And finally, Tim Clark said to the FT that all of the airlines aircraft will return to service – although not immediately.
So who knows! My personal opinion is that the A380 will still fly for Emirates into the near future at the very least. The type makes up roughly half of their fleet, so it would be a VERY drastic reduction for them all to go.
Moving a few miles further South in the UAE and the picture isn’t quite as rosy. Etihad is reportly looking at retiring their Airbus A380 fleet according to Reuters.
The airline has been struggling for a while, following some poor investments – notably the now failed Air Berlin and the constant money hole that is Alitalia.
As a side note, the airline also looks unlikely to enter the Airbus A350 into service, despite having already taken delivery of 5. Those aircraft are currently stored in France and have been since 2019.
Currently the only airline to operate a second hand Airbus A380. As such, running costs will probably be a lot lower for them. As such, I can see their Airbus A380 being more of a cash earner for them. If airlines need a high capacity aircraft for a short period, HiFly is where they will look…
As mentioned in the Asiana section, Korean Air is heavily utilising their flight simulators to keep their pilots current. Therefore I can’t see any reduction of their fleet for the time being. So far they have reamined somewhat silent on their plans, so it’s a little difficult to predict what could happen with any certainty.
One airline that has made its plans known however, is Lufthansa. The airline only recently started operating the A380 from its munich hub. Going forward, this will be the sole base for the type. As such, half of their A380’s are surplus to requirements and will likely not fly for the airline again.
Weren’t they supposed to be gone years ago?! Since becoming the flagship of their fleet, the Malaysia Airlines A380 has been relegated to somewhat of an also ran. These days operating limited scheduled routes and Hajj charters.
Therefore it’s best to take a wait and see approach for the future of this one. Again, like many Asian carriers here, Malaysia Airlines have yet to make any announcement regarding their fleet going forward.
I think its safe to say that Qantas underestimated things somewhat. At the beginning of March, group CEO Allan Joyce seemed to want to take an all at once approach to the situation. Therefore avoiding a “piecemeal approach” as he called it at the time. Well, that changed and the inital plan went out the window.
Going forward, the plan is for the airline to keep their 6 recently refurbished A380’s in service. Where as the 6 that have yet to get a refit will remian grounded. Interestingly, it doesn’t give a timeframe on this. Permanently? 6 months? A year? Wait and see.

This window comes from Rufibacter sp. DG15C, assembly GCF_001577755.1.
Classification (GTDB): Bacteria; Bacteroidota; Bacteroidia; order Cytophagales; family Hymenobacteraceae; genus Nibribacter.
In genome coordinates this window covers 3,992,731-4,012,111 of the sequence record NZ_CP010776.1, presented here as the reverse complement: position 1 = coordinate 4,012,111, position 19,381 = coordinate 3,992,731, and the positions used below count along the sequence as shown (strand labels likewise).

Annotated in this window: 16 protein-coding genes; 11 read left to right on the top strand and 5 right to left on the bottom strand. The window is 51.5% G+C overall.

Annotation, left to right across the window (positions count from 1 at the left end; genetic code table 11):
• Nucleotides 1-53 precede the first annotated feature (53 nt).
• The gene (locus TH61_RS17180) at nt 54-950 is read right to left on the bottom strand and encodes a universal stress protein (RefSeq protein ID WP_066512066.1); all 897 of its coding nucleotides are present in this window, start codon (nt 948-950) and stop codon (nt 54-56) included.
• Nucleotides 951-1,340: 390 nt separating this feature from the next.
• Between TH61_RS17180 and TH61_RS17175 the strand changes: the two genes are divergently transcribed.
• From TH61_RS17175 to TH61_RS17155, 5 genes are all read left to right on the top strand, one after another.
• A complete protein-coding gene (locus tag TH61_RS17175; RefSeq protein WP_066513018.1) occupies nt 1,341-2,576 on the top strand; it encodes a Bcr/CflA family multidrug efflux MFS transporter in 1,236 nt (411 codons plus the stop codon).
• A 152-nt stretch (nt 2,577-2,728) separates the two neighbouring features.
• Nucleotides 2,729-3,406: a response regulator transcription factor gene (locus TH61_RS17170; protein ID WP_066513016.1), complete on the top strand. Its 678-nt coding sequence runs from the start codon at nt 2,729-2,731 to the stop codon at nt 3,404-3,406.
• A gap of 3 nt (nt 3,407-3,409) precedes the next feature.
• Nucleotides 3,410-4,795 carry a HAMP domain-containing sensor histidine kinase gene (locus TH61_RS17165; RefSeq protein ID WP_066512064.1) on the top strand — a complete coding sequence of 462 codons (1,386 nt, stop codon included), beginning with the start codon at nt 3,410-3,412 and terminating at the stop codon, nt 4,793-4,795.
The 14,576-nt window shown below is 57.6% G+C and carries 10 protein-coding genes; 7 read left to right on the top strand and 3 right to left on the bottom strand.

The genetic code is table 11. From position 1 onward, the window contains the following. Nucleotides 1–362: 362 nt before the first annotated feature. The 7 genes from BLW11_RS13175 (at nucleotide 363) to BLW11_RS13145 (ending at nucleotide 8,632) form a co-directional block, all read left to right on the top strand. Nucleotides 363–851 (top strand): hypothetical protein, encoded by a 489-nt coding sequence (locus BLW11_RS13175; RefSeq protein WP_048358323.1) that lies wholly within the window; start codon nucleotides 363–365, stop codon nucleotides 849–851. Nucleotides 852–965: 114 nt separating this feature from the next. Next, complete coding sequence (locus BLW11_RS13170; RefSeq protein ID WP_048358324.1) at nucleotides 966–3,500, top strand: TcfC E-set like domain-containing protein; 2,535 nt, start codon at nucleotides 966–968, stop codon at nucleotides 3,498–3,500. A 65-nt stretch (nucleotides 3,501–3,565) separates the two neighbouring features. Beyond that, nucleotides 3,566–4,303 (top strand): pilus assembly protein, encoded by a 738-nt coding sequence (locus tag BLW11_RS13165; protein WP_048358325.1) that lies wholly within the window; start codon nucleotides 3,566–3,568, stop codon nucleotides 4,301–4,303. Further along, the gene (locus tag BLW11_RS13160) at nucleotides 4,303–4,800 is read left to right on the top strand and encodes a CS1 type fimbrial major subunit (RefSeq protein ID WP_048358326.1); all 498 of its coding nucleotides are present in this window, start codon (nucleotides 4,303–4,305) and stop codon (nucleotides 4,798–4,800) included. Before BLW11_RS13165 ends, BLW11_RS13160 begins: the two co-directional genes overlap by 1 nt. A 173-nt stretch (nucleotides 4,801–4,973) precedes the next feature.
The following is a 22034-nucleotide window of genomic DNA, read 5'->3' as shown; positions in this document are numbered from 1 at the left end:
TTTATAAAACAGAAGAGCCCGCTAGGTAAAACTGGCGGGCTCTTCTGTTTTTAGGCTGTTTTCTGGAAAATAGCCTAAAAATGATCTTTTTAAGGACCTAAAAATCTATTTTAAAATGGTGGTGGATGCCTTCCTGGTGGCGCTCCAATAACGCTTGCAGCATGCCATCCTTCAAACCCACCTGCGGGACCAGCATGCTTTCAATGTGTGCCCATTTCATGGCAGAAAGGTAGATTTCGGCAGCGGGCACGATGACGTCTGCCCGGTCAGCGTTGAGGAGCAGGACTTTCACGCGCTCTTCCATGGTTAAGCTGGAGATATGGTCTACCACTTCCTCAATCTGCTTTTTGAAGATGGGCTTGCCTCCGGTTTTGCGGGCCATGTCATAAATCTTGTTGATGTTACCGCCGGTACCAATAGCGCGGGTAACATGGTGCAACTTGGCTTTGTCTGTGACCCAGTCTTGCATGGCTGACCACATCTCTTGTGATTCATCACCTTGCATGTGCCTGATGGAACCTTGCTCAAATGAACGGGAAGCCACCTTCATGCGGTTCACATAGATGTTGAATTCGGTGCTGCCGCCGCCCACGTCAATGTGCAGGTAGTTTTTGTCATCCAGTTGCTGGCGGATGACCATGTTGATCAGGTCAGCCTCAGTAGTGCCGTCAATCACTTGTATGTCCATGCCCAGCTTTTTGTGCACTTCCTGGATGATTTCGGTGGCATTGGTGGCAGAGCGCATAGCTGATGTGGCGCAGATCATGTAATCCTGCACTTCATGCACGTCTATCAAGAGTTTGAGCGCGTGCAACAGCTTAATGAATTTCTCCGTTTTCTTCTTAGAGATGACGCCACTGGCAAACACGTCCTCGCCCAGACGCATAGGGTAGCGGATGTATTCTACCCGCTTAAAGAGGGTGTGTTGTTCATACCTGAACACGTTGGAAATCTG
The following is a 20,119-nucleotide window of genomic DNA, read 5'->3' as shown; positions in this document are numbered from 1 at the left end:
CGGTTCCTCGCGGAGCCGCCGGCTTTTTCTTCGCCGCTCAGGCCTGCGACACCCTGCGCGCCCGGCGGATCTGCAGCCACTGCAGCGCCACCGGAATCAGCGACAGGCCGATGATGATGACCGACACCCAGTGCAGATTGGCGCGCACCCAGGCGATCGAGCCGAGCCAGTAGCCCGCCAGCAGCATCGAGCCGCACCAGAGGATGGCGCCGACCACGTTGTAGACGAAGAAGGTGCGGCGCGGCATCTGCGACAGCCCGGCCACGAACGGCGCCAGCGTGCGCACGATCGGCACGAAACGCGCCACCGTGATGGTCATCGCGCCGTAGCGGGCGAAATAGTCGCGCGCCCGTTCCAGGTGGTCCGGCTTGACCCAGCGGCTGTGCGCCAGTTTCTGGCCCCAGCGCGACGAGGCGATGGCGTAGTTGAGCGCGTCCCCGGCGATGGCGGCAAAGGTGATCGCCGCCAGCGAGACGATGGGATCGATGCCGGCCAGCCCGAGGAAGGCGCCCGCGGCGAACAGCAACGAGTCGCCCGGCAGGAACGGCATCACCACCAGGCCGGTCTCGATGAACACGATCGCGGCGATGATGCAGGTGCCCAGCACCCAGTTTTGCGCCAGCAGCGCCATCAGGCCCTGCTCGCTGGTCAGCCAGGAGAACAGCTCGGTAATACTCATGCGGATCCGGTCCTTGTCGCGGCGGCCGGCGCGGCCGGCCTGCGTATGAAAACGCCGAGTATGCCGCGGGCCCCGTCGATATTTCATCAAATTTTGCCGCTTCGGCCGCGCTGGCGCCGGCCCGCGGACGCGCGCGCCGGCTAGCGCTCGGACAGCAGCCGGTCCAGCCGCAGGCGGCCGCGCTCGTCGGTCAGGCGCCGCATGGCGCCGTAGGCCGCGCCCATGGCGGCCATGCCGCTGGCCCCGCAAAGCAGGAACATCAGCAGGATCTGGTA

Having a CEO that is very keen to make himself heard at every opportunity, it’s surprising that there hasn’t been anything too formal from Qatar Airways as of yet.
The A380 has been a bit of an oddball in the fleet for the past few years. The only aircraft to offer a bespoke First Class cabin, it also offers the previous generation business class seat.
Previously, the airline announced that the type wouldn’t fly beyond 2024. The most recent update given was that Qatar Airways wouldn’t return the type to service before mid-2021 – if at all. But it was all a bit sketchy to say the least.
Yet another Asian carrier that has remained a little tight lipped on the future of their A380.
Although that’s likely because there is nothing for them to announce on that front. Singapore Airlines was the launch customer for the type in 2007. Since then, the type has been very much the flagship of their fleet. Whilst 5 aircraft have left the airline, they have been replaced with newer builds. So the number has remained at 19 in service throughout.
The airline has previously announced that the Boeing 777-200ER and Airbus A330 would be leaving the fleet. So it can be assumed that the A380 will continue to fly in Singapore Airlines colours for the time beaing at least.
Following Thai Airways entering bankruptcy earlier this week, who knows what kind of fleet they will operate in the future.
It has been mentioned that the airline could get rid of their entire Boeing 787 fleet going forward. Whether there are any legs in this or it’s just internet rumour remains to be seen.
As the current situation with the airline is very fresh, it’s almost impossible to predict the future for this one. Will they massively downsize and focus on Asia – much like Malaysia Airlines has? Or will they seek to retain much of their route structure? Operating a fleet of older Boeing 747’s, one would assume that they would be the first on the chopping block for the airline.
But as I said, who knows!